Another Crash Closes Westbound Lanes on Fountain Avenue

Vehicle collision on Fountain Avenue at Laurel. (Photo by Jim Garrecht / ANG News)

UPDATE:  Fountain Avenue is now open to traffic in eastbound and westbound directions.

Two vehicles collided on Fountain Avenue this morning, leaving it blocked to westbound traffic between Hayworth and Crescent Heights as of publication of this story.

The crash occurred at the intersection of Fountain and Laurel Ave. Lt. William Nash of the West Hollywood Sheriff’s Station said preliminary reports say one of the vehicles ran a red light and crashed into the other. One vehicle, a truck, rolled over on its side.

Nash said there were no injuries. A witness on the scene said a firefighter rescued a dog from the overturned truck. The crash occurred around 7 a.m.

This latest accident is likely to put more pressure on City Hall to take steps to improve vehicle and pedestrian safety on Fountain. The street is, for the most part, lined with houses and apartment buildings, leading many of those who live there to view it as a residential street. (The residences on much of its north side are in the City of Los Angeles.) However, Fountain also is viewed by many drivers as a major artery for traveling east to west and west to east through West Hollywood.

There have been nearly two dozen vehicle accidents on Fountain Avenue since last December, with one resulting in the death of a pedestrian, Enrique Lopez-Nava, a long-time resident of Formosa Avenue. The most recent accident occurred on Thursday when a pedestrian was hit by a car.

As mentioned in a previous story, at a recent West Hollywood City Council meeting, Hany Demitri, the city’s principal engineer, said that city staffers are working on an interim plan to improve safety on Fountain Avenue. He said he already has met with a subcommittee composed of members of the city’s Transportation and Public Safety commissions to present interim and short-term and long-term plans to address safety issues. Demitri said he hopes to have the interim plan ready to present to the City Council in February.

However, the City Council pushed City Hall to quickly implement some procedures to slow traffic and improve pedestrian safety, which City Manager Paul Arevalo agreed to do.

Those measures could include moving to Fountain some of the mobile traffic warning signs that were placed on Santa Monica Boulevard before the pedestrian crosswalk synchronized traffic lights were installed there. The city already has put four flashing lights on Fountain to warn drivers to slow down.

  1. Read the story. Some idiot ran a red light! Nothing to do with pedestrian safety. Please stop copying & pasting the same paragraph about one pedestrian death.

  2. It’s not quite correct to say in reference to Fountain Avenue that “The residences on *much* of its north side are in the City of Los Angeles”. That’s only true between Fairfax and La Brea Avenues, a segment which constitutes only one-third of the length of Fountain Ave. in West Hollywood.

  3. Michael: There was a bloody signal. A vehicle ran a red light. What does this have to do with the price of cable?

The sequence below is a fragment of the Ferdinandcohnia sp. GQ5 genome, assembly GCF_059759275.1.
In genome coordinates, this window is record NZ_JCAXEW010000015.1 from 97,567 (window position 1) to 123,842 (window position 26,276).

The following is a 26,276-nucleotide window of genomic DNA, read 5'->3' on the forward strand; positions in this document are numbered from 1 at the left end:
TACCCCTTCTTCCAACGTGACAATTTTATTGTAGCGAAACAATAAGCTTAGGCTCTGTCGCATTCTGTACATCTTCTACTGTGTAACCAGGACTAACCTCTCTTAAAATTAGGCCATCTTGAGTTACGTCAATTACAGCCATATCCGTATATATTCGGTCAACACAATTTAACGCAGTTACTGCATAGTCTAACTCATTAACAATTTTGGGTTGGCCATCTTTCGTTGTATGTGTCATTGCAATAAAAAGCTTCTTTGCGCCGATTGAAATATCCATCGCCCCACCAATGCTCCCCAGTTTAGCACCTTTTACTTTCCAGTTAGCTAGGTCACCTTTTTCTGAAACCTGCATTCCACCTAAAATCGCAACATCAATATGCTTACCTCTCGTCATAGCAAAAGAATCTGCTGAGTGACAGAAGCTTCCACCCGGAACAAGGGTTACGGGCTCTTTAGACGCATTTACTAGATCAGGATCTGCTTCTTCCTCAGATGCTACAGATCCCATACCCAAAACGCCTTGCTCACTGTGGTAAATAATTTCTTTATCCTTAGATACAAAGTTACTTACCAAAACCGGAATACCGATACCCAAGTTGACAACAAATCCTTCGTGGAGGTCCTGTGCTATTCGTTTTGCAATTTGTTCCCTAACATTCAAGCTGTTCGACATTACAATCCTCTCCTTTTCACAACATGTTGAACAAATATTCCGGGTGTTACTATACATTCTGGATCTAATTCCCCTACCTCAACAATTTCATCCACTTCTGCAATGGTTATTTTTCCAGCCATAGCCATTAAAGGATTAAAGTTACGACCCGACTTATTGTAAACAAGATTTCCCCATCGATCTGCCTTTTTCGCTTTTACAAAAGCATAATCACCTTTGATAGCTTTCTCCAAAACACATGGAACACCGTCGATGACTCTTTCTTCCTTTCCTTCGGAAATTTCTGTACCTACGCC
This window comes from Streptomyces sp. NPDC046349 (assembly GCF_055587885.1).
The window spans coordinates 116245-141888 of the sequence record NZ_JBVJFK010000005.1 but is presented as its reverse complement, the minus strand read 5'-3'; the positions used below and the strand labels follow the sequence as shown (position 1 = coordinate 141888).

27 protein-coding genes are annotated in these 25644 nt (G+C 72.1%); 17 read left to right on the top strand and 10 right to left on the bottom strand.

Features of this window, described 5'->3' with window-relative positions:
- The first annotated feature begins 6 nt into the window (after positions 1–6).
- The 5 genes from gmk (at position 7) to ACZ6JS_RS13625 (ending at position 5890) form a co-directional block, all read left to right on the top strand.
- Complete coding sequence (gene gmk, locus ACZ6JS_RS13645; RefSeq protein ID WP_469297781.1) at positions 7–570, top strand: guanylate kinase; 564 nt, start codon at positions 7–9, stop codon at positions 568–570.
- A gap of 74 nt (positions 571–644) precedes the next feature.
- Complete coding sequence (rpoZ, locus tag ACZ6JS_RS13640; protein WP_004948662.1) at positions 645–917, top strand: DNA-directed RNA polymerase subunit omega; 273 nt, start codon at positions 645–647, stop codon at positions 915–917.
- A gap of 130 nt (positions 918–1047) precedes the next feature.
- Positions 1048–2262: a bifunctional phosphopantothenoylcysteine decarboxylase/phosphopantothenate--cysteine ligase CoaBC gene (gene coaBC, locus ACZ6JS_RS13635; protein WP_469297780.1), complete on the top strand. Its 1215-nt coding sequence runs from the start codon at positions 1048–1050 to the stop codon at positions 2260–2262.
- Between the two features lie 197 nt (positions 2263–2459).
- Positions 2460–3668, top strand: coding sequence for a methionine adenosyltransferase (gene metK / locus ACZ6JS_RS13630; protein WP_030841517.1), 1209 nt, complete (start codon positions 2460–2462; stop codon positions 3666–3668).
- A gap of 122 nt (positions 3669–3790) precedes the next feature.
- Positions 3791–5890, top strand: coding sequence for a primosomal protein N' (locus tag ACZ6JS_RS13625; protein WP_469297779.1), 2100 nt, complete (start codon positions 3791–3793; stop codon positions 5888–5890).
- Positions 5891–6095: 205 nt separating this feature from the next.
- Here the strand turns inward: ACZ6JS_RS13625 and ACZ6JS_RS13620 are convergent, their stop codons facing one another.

For the people who want to reduce the speed – how? What is the legal rationale? Thirty mph should be safe enough if drivers adhere.

  4. I have lived on Fountain for 10 years and I can say the amount of traffic has increased tremendously. Pulling out of my driveway onto Fountain each morning is like playing Frogger. Cars speed so so much. It’s a 35 mph street and most are going 50+. It is a residential street. No businesses are on Fountain until you get to LaBrea intersection. There needs to be no parking on Fountain at peak traffic times too.

  5. All the suggestions isn’t gonna much if the actual problem isn’t addressed: speed of cars. The only way to reduce that is to lower the speed limit, enforce it and design the street so cars will naturally slow down. It’s the only way.

  6. During rush hour they could at least ban left turns at non controlled intersections. That would at least lessen the need to make at times unsafe lane changes.

    I agree, we need more motor officers. I believe there is only one asigned to West Hollywood. A few years ago a motor officer working METRO (MTA contracted law enforcment) would come over here and he stated to me he held a record for the most Moving Violations written within the LASD. I ask to him to monitor my street and he had a field day with speeders and the Stop sign at Santa Monica Bl.

  7. Enforcement, enforcement, enforcement. I live 2 houses in from Fountain. The speed that is traveled on it is crazy and absolutely scary.

  8. The best time to do something about an issue is WHEN YOU THINK OF IT!

    There is no benefit to deliberating, hiring consultants, deliberating………it apparently took 5 years to get crosswalks installed on Santa Monica Blvd. Surely the muscle memory of the team that navigated the crosswalk detail must be still active, ready and available to address other issues. Treat Fountain like a triage situation and please take some action. Good chance a small swarm of motorcycle cops and radar guns would wake up the speeding texters from their stupor.

    Not all accidents are reported and the police do not necessarily arrive for a non-injury accident. Many fender benders come and go after information is exchanged and don’t necessarily factor into the statistics.

  9. Where are the police? Where are motorcycle cops? Why isn’t there a left hand turn signal Nortbound and Southbound at Fountain and Cresent Heights? Why are we stuck with the Los Angeles Sherrif’s Department? Who is running this city?

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